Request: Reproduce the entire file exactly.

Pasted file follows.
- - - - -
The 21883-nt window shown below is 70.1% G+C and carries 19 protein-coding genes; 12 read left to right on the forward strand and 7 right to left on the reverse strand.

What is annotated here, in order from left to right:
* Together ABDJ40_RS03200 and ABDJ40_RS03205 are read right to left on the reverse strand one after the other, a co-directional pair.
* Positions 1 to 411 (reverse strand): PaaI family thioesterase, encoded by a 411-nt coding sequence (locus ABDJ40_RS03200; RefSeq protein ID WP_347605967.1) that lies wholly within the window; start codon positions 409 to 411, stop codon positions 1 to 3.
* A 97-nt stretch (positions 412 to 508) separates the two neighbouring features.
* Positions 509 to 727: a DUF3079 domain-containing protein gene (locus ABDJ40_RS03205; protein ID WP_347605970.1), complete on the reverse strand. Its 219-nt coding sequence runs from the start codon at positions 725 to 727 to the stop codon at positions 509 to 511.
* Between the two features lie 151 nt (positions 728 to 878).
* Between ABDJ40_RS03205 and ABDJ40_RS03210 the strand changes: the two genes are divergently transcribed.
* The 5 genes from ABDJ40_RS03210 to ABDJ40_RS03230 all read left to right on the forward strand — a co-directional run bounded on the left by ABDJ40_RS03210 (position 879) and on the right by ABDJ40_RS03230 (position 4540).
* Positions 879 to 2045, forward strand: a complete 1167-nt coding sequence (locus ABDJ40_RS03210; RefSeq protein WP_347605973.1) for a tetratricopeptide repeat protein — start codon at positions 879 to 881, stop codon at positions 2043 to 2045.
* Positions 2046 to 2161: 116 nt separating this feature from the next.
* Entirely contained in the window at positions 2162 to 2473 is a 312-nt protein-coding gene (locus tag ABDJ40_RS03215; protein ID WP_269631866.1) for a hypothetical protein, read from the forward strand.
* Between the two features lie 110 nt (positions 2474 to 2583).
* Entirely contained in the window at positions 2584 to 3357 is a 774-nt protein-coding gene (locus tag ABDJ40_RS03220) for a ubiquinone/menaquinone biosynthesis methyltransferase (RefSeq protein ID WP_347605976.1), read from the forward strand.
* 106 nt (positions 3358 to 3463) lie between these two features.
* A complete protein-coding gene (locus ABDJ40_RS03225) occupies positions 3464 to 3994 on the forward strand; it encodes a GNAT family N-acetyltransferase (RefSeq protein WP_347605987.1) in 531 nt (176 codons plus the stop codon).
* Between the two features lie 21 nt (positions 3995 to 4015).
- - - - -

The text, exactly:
The 21883-nt window shown below is 70.1% G+C and carries 19 protein-coding genes; 12 read left to right on the forward strand and 7 right to left on the reverse strand.

What is annotated here, in order from left to right:
* Together ABDJ40_RS03200 and ABDJ40_RS03205 are read right to left on the reverse strand one after the other, a co-directional pair.
* Positions 1 to 411 (reverse strand): PaaI family thioesterase, encoded by a 411-nt coding sequence (locus ABDJ40_RS03200; RefSeq protein ID WP_347605967.1) that lies wholly within the window; start codon positions 409 to 411, stop codon positions 1 to 3.
* A 97-nt stretch (positions 412 to 508) separates the two neighbouring features.
* Positions 509 to 727: a DUF3079 domain-containing protein gene (locus ABDJ40_RS03205; protein ID WP_347605970.1), complete on the reverse strand. Its 219-nt coding sequence runs from the start codon at positions 725 to 727 to the stop codon at positions 509 to 511.
* Between the two features lie 151 nt (positions 728 to 878).
* Between ABDJ40_RS03205 and ABDJ40_RS03210 the strand changes: the two genes are divergently transcribed.
* The 5 genes from ABDJ40_RS03210 to ABDJ40_RS03230 all read left to right on the forward strand — a co-directional run bounded on the left by ABDJ40_RS03210 (position 879) and on the right by ABDJ40_RS03230 (position 4540).
* Positions 879 to 2045, forward strand: a complete 1167-nt coding sequence (locus ABDJ40_RS03210; RefSeq protein WP_347605973.1) for a tetratricopeptide repeat protein — start codon at positions 879 to 881, stop codon at positions 2043 to 2045.
* Positions 2046 to 2161: 116 nt separating this feature from the next.
* Entirely contained in the window at positions 2162 to 2473 is a 312-nt protein-coding gene (locus tag ABDJ40_RS03215; protein ID WP_269631866.1) for a hypothetical protein, read from the forward strand.
* Between the two features lie 110 nt (positions 2474 to 2583).
* Entirely contained in the window at positions 2584 to 3357 is a 774-nt protein-coding gene (locus tag ABDJ40_RS03220) for a ubiquinone/menaquinone biosynthesis methyltransferase (RefSeq protein ID WP_347605976.1), read from the forward strand.
* 106 nt (positions 3358 to 3463) lie between these two features.
* A complete protein-coding gene (locus ABDJ40_RS03225) occupies positions 3464 to 3994 on the forward strand; it encodes a GNAT family N-acetyltransferase (RefSeq protein WP_347605987.1) in 531 nt (176 codons plus the stop codon).
* Between the two features lie 21 nt (positions 3995 to 4015).